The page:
Like many Jews in America, my grandfather survived concentration camps in Nazi Poland and Germany to arrive here in hopes of making a new life during the 1940’s. It wasn’t a hospitable time (to put it mildly) and as part of his journey towards citizenship, my grandfather joined the merchant marine. The rules for citizenship were supposed to be straightforward — serve 3 years in the US armed forces or 5 years in the merchant marines and you would be eligible for citizenship.
Give us your service and get citizenship in return. Except that a little more than two years into the merchant marines, the army decided to take him and send him to Europe to help the war effort as an interpreter. He spoke several languages and they thought he could be put to better use.
Except when his five years was up… they told him that his time in the merchant marine and his time in the US armed services couldn’t be combined. The red tape was blocking the door to the courthouse. The story was recounted in this Kilmer Eagle article.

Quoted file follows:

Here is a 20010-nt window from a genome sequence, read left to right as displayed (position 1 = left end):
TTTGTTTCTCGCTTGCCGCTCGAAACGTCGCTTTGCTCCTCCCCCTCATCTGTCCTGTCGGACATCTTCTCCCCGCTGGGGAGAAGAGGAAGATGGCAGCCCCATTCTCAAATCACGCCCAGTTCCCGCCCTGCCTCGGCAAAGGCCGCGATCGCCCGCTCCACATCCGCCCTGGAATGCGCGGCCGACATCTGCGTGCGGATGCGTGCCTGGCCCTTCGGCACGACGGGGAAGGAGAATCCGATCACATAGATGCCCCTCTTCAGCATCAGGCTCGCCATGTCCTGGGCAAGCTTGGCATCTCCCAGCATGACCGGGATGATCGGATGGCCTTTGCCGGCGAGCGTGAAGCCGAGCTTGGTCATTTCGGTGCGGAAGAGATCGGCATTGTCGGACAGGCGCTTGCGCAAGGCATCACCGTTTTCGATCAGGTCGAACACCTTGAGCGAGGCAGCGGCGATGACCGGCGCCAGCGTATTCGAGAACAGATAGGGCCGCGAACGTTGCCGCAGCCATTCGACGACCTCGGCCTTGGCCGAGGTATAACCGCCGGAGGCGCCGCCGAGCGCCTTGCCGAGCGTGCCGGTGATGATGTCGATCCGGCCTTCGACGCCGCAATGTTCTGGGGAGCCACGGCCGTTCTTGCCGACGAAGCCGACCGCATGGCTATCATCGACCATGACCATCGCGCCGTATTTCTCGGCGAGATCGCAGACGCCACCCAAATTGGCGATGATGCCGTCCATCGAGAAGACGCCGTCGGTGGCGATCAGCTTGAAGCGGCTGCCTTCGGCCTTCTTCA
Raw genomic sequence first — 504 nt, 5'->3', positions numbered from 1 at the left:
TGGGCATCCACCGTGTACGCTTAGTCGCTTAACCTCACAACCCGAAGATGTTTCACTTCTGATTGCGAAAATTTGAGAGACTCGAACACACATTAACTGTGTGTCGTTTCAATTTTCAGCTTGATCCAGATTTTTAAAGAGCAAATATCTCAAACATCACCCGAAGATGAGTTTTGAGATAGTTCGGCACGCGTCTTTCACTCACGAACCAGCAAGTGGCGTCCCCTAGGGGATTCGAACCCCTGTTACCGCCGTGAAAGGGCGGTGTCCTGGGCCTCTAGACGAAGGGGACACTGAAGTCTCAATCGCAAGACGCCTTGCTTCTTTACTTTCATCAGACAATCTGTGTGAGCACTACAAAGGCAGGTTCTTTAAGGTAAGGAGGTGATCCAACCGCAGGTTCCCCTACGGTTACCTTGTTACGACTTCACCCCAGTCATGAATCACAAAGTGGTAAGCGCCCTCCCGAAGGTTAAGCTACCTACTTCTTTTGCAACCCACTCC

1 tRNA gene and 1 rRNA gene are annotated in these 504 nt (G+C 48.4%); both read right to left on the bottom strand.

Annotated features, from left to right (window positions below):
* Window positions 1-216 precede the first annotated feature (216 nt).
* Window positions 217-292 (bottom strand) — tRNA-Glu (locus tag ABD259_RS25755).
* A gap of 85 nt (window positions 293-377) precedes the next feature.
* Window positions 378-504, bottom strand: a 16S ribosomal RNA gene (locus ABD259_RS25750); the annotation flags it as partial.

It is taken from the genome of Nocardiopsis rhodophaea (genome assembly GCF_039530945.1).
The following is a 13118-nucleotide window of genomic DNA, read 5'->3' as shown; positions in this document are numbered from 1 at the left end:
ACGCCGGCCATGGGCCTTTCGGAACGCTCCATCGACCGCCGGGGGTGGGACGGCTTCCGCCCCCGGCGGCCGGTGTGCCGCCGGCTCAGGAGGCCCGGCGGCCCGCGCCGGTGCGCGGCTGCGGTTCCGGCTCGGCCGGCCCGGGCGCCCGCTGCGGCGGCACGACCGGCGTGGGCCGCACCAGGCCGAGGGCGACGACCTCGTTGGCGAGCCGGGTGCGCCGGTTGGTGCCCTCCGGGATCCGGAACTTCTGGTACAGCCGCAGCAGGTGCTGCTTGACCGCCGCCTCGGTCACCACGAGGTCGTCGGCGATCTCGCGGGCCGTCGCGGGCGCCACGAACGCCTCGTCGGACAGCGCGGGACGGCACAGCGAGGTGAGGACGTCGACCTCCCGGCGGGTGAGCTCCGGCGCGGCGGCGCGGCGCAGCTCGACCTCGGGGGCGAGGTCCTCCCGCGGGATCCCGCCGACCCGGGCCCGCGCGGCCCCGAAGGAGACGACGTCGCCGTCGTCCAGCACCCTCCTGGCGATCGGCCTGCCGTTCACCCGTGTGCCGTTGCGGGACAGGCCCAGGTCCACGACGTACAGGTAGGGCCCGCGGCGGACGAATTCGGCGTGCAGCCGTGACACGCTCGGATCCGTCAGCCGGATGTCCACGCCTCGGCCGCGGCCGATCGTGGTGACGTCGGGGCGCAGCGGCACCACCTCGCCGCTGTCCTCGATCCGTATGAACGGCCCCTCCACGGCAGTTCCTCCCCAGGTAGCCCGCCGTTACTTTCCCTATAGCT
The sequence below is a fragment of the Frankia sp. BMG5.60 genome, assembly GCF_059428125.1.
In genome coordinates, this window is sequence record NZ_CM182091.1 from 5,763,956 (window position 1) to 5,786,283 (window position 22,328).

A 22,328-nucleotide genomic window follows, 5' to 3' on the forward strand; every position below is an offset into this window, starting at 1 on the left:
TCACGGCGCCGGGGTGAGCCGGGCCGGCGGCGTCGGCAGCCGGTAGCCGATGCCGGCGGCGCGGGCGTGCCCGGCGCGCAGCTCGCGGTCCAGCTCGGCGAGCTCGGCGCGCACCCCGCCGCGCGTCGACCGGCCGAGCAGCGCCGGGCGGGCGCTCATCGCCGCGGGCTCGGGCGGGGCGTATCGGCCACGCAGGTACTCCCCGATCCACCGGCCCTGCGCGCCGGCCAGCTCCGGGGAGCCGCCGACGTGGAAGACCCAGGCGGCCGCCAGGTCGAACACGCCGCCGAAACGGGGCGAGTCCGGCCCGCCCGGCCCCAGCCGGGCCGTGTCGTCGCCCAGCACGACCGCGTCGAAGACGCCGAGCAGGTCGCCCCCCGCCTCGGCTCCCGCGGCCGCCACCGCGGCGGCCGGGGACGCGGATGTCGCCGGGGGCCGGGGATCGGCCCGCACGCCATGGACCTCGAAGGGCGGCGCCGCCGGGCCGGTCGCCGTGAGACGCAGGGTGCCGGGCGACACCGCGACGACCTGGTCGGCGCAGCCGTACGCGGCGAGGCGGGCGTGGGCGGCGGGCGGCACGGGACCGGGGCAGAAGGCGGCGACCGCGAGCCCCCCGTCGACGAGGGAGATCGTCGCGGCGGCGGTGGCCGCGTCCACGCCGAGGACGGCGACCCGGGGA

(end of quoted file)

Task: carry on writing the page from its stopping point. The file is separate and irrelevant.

Luckily, the American Red Cross was able to intervene on his behalf and on this date in 1949, he walked out of the courthouse in downtown Manhattan, a naturalized citizen of the United States of America.
I had thought that this made my grandfather the first US citizen on that side of our family, but it turns out I was mistaken. 10 months prior, my uncle Teddy arrived. Since he was bore on a US base in Germany three months prior to his arrival, he was listed as “exempt” on the ship’s manifest, being born a US citizen abroad. Yes, the first US citizen in my family appears to have been what some would now call an “anchor baby”.
As you look at pictures of kids in cages this week, imagine what their children could be — here.